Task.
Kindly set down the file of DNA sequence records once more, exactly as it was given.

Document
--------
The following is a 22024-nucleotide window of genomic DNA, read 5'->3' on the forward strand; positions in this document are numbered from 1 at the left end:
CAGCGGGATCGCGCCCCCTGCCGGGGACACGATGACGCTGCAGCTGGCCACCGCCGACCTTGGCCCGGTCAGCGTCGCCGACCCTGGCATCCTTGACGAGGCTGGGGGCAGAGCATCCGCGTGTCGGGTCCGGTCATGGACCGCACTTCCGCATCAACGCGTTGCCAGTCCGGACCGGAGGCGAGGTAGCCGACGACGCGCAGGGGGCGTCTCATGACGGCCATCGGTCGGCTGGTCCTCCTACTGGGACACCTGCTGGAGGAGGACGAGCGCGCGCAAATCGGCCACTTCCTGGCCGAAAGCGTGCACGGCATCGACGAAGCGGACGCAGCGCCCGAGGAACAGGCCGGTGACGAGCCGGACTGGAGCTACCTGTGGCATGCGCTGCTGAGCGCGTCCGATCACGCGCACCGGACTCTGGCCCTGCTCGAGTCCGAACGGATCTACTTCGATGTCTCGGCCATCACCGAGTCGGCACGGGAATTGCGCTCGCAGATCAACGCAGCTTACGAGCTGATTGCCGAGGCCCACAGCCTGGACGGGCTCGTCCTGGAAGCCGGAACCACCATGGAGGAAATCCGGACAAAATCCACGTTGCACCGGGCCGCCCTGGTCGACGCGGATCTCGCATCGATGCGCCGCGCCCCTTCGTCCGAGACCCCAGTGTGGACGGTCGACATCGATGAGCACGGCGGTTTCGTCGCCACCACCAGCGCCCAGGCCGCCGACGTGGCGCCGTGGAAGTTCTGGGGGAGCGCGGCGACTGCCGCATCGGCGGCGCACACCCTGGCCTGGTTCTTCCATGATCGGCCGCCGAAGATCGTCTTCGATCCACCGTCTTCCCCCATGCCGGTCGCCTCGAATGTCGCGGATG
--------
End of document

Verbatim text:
The following is a 22024-nucleotide window of genomic DNA, read 5'->3' on the forward strand; positions in this document are numbered from 1 at the left end:
CAGCGGGATCGCGCCCCCTGCCGGGGACACGATGACGCTGCAGCTGGCCACCGCCGACCTTGGCCCGGTCAGCGTCGCCGACCCTGGCATCCTTGACGAGGCTGGGGGCAGAGCATCCGCGTGTCGGGTCCGGTCATGGACCGCACTTCCGCATCAACGCGTTGCCAGTCCGGACCGGAGGCGAGGTAGCCGACGACGCGCAGGGGGCGTCTCATGACGGCCATCGGTCGGCTGGTCCTCCTACTGGGACACCTGCTGGAGGAGGACGAGCGCGCGCAAATCGGCCACTTCCTGGCCGAAAGCGTGCACGGCATCGACGAAGCGGACGCAGCGCCCGAGGAACAGGCCGGTGACGAGCCGGACTGGAGCTACCTGTGGCATGCGCTGCTGAGCGCGTCCGATCACGCGCACCGGACTCTGGCCCTGCTCGAGTCCGAACGGATCTACTTCGATGTCTCGGCCATCACCGAGTCGGCACGGGAATTGCGCTCGCAGATCAACGCAGCTTACGAGCTGATTGCCGAGGCCCACAGCCTGGACGGGCTCGTCCTGGAAGCCGGAACCACCATGGAGGAAATCCGGACAAAATCCACGTTGCACCGGGCCGCCCTGGTCGACGCGGATCTCGCATCGATGCGCCGCGCCCCTTCGTCCGAGACCCCAGTGTGGACGGTCGACATCGATGAGCACGGCGGTTTCGTCGCCACCACCAGCGCCCAGGCCGCCGACGTGGCGCCGTGGAAGTTCTGGGGGAGCGCGGCGACTGCCGCATCGGCGGCGCACACCCTGGCCTGGTTCTTCCATGATCGGCCGCCGAAGATCGTCTTCGATCCACCGTCTTCCCCCATGCCGGTCGCCTCGAATGTCGCGGATG